In the mid-1990s, I lived and worked in Berlin, Germany, less than 10 years after the wall came down. It was an amazing time to be in one of the most interesting cities in the world. I had to adapt to a lot of different social norms, which required some behavior rework!
One behavior that I remember best was to cross streets only designated crosswalks. I had lived most of my life in or near a university. In the United States, students dart across streets (even busy ones) at any angle and location. In Berlin, I tried this approach and was stopped short by an elderly woman crying out – “don’t cross, children are watching!” It seemed that every time I tried to cross a street anywhere but the crosswalk, I would hear someone chastise me (I don’t think it was the same woman, and I’m pretty sure I wasn’t imagining it). After a few bouts of public humiliation, I stopped trying to cross anywhere but the crosswalk.
This kind of social pressure is a very effective trigger to change behavior. In effect, a trigger is a prompt for behavior. Even if you already are motivated to share your knowledge and you have the ability to share it, you still need a prompt to do so. A behavioral trigger is a like a cue in acting. A performer waits on another actor to finish a line or complete an action (or for a motion from the director) to start her performance. Without a trigger, everyone on stage keeps silent, waiting for their cue.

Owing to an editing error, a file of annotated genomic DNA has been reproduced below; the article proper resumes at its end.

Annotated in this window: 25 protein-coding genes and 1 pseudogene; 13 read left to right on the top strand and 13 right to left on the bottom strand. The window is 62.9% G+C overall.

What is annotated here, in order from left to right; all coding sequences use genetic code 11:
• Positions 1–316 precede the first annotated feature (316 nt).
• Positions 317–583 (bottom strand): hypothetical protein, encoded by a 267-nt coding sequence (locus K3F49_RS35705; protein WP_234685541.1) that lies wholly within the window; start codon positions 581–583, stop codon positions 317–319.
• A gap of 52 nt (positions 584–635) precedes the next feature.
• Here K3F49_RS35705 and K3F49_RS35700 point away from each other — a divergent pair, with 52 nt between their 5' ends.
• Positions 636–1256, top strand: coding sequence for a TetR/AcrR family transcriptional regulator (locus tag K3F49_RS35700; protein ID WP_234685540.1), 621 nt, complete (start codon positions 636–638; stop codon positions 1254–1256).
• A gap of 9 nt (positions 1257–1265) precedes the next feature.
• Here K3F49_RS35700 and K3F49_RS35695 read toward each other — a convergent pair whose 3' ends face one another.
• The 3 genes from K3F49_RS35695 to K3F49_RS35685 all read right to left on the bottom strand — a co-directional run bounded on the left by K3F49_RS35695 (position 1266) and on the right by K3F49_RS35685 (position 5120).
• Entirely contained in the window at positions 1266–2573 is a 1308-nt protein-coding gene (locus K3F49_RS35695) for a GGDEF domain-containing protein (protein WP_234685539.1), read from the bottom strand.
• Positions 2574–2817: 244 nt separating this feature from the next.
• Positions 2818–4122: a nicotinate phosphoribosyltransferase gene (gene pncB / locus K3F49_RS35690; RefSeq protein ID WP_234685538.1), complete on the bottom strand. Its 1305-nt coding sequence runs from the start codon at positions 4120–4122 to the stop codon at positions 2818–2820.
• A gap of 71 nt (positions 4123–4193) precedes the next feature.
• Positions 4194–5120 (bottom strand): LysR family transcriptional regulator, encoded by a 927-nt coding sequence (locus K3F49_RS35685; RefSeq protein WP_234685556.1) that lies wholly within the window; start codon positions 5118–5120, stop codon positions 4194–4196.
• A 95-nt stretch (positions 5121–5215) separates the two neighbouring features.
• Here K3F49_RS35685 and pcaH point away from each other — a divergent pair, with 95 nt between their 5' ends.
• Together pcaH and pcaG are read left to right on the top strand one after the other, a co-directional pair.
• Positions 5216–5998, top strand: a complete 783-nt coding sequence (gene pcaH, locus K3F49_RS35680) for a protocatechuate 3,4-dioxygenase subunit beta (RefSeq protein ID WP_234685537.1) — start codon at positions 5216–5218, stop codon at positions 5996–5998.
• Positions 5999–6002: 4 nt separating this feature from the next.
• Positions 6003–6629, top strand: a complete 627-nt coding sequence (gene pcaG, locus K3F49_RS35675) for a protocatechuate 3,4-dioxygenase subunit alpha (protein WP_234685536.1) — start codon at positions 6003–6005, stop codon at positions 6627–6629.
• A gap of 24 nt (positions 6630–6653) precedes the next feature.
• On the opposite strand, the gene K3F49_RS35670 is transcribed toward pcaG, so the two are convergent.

Dr. BJ Fogg says that you have to have three things to make an effective trigger. The first is a combination of all three behavior changers – motivation, ability and trigger. The second is that the trigger has to be noticeable (it can’t be too subtle). The third is that the trigger needs to happen when the action is required.
What does it mean to have an effective trigger for knowledge sharing? There are two types of triggers that will help your team incorporate knowledge sharing into what they do every day.
External – In most cases, the need for knowledge comes from outside you. You get a new project that is totally unlike what you have done before. You get a question from a customer or colleague that you haven’t answered in a while (or never answered). This new project or question is your cue. Now, you need to know what to do.
- Effective training that shows you how and why to share knowledge starts to build that trigger. You understand what you need to do to find, enhance or share knowledge. You also know what prompts that search and sharing.
- Well-documented workflows that show when you should search, when you should enhance someone else’s knowledge and when you should contribute your own.
- Consistent communication about sharing knowledge will reinforce when and how to share knowledge.
All three of these help you understand what to do when you come across a trigger. Ideally, a trigger built into your knowledge tool would suggest that you try searching the knowledge repository if you haven’t already done so.
Internal – One of the best triggers for sharing knowledge doesn’t have to do with the initial need for knowledge. It is a prompt from a colleague inside the team, specifically from long-tenured, very knowledgeable team members. Team members with a lot of institutional memory and knowledge tend to be interrupted frequently. Putting their knowledge in an easily findable place promises to reduce these interruptions (because requests for their knowledge can go to the repository). It often takes the team a while to get used to not asking their internal experts for help, so these experts need a cue for their colleagues. Just a simple “did you look in the knowledge repository” is usually enough to change the team’s behaviors after just a few encounters.
Establishing a trigger is very important. Make sure that each time the team encounters it, they all respond with the same actions – finding, reusing and sharing their knowledge.